Warren Haynes: Lila's Dance
Warren Haynes (guitar)
Visions of an Inner Mounting Apocalypse (Tone Center TC 40401)
Mitchel Forman (keyboards), Jeff Richman (guitar), Kai Eckhardt (bass), Vinnie Colaiuta (drums).
Composed by John McLaughlin.
Recorded: Granada Hills, CA, 2005
Rating: 92/100 (learn more)
Guitarist Warren Haynes is best known for his gig with the reunited Allman Brothers band and his jam-banding with Gov't Mule. As is the case with many of his guitar-playing contemporaries, he much admired the music of the Mahavishnu Orchestra. Producer and musician Jeff Richman's Mahavishnu tribute album gave him the opportunity to show that respect in a very tangible way.
This version of "Lila's Dance" is most notable for the presence of Jerry Goodman, Mahavishnu's original violinist. His inclusion is of particular interest because this tune was not featured until the second edition of Mahavishnu, and was originally performed by Goodman's replacement, Jean-Luc Ponty.
The original "Lila's Dance" from the Mahavishnu album Visions of the Emerald Beyond followed the structural pattern of Mahavishnu's earlier number "The Dance of Maya." The first parts of both tunes were jazz-rock expositions based upon variations of odd-metered arpeggios. The second parts, which appear with little warning, were almost pure funk hoedowns. This Richman arrangement differs in structure from those two pieces. The rave-up funk section is heard almost immediately in the song rather than as the second part. The contrasting element that was so much a part of the original is virtually missing. Interpretations need not be rubber stamps. Haynes's rocking solo is more blues-rock than jazz-rock. But that is his bag, and he is very good at it. The sound for sore ears is Goodman's violin. He plays in unison with the infectious funk riff that dominates the tune, and his cosmic solo floats above the proceedings as if he is lording his original Mahavishnu member status over the music. (I mean that in a good way.) Throughout the piece the core band put together for this tribute makes it clear they are more than familiar with this material. Haynes, Goodman and the band make this track one of the best on the album.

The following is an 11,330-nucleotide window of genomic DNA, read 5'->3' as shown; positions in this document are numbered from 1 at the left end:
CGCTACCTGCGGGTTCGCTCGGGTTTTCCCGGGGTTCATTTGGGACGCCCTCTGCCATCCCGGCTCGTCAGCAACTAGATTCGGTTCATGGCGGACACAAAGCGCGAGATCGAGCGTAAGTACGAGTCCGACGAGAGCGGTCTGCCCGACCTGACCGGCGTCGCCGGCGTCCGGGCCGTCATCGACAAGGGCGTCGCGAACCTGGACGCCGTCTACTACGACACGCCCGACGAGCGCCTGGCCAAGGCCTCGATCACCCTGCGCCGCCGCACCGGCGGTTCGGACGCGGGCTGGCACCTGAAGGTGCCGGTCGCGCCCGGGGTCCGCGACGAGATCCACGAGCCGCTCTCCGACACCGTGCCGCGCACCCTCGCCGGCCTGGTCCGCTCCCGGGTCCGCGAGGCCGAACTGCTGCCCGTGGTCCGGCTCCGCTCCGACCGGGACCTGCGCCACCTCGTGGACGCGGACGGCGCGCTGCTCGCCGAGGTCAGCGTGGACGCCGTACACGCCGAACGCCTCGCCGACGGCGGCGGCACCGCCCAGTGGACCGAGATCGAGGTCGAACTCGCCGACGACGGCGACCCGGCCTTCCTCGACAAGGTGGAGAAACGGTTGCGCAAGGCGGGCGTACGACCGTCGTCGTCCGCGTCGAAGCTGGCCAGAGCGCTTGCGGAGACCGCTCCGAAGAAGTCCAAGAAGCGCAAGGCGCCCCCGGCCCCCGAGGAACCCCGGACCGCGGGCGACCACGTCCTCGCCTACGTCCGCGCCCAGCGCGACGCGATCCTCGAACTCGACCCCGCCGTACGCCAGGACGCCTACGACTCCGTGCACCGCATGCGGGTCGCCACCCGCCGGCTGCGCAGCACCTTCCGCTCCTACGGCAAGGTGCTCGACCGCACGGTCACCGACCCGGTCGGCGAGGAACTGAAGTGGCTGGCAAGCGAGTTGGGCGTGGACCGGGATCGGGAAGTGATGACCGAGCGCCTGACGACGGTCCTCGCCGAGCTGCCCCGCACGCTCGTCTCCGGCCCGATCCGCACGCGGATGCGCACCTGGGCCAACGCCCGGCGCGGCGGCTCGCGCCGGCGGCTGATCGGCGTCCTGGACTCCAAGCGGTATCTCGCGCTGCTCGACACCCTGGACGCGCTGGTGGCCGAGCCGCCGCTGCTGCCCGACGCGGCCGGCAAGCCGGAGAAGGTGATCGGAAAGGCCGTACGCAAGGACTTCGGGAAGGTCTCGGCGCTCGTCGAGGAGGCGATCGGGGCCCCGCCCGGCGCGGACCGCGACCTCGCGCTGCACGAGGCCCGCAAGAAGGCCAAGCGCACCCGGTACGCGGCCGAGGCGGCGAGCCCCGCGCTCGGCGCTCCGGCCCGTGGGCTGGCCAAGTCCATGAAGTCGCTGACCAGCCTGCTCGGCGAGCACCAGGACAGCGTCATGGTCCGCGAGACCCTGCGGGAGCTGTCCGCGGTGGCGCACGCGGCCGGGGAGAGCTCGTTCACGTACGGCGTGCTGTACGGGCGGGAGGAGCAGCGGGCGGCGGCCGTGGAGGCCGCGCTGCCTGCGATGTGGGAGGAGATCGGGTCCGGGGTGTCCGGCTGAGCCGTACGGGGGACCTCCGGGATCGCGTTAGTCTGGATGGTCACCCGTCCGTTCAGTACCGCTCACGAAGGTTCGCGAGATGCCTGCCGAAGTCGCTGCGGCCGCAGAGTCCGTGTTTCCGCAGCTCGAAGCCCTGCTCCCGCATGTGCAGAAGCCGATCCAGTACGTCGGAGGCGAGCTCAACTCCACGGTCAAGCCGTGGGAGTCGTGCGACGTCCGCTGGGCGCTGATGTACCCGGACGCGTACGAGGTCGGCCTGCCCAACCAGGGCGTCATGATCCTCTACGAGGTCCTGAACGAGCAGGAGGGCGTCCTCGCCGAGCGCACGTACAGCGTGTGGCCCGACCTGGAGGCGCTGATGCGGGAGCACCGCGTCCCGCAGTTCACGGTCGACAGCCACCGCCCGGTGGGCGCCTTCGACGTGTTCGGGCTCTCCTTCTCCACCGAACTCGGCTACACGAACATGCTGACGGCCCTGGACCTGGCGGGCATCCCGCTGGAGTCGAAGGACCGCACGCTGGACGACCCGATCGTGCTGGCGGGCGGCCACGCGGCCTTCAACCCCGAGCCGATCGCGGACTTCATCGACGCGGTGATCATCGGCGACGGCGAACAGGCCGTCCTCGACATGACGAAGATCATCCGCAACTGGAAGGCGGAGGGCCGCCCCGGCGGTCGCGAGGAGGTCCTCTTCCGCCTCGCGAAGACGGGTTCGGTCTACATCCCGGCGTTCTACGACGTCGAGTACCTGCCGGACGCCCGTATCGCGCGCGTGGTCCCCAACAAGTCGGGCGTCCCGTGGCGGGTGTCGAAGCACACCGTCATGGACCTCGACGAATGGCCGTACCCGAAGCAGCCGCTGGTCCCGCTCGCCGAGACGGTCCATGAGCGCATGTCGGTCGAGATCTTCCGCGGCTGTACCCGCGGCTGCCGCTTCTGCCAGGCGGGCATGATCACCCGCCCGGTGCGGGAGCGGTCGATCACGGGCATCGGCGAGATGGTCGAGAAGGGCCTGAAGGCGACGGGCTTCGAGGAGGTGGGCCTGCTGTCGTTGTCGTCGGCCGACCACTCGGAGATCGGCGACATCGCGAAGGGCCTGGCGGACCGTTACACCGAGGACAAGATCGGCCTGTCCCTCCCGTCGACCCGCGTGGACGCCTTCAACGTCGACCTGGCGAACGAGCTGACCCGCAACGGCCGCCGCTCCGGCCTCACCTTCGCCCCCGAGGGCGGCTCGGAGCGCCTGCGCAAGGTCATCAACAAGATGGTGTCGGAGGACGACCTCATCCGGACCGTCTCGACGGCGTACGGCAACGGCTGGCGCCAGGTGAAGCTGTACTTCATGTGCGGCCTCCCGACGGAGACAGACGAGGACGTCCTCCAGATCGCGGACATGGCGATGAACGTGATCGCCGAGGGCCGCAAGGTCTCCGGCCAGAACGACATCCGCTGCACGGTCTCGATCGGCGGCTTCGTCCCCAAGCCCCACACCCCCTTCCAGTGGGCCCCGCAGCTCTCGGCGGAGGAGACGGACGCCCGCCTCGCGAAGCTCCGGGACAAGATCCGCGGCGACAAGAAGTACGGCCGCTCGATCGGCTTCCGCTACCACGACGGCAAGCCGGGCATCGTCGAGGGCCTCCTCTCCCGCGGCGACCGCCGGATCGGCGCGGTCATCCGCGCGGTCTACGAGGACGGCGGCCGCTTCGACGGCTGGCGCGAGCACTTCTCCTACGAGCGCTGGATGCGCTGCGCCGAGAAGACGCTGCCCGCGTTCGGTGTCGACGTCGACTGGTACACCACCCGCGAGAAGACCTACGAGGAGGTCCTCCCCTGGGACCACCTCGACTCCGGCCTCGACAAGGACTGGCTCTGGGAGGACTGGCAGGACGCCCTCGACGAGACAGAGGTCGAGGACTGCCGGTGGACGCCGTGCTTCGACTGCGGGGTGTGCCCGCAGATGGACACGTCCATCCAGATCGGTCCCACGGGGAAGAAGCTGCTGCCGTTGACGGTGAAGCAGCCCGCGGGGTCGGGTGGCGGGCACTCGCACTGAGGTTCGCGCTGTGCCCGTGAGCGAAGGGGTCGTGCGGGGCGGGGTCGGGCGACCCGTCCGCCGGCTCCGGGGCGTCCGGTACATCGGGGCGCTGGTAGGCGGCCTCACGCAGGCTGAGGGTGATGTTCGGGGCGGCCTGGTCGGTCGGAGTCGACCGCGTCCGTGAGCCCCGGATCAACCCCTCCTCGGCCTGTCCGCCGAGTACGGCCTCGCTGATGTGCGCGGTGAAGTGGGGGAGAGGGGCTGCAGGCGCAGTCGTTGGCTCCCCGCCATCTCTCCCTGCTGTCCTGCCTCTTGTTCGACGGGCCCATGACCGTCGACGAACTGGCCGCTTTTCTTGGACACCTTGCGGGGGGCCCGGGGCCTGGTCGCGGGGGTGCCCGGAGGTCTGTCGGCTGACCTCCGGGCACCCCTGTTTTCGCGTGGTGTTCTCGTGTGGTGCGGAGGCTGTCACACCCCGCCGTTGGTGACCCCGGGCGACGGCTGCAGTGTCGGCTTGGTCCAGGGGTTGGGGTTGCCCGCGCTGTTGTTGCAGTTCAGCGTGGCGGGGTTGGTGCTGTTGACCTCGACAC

Reviewer: Walter Kolosky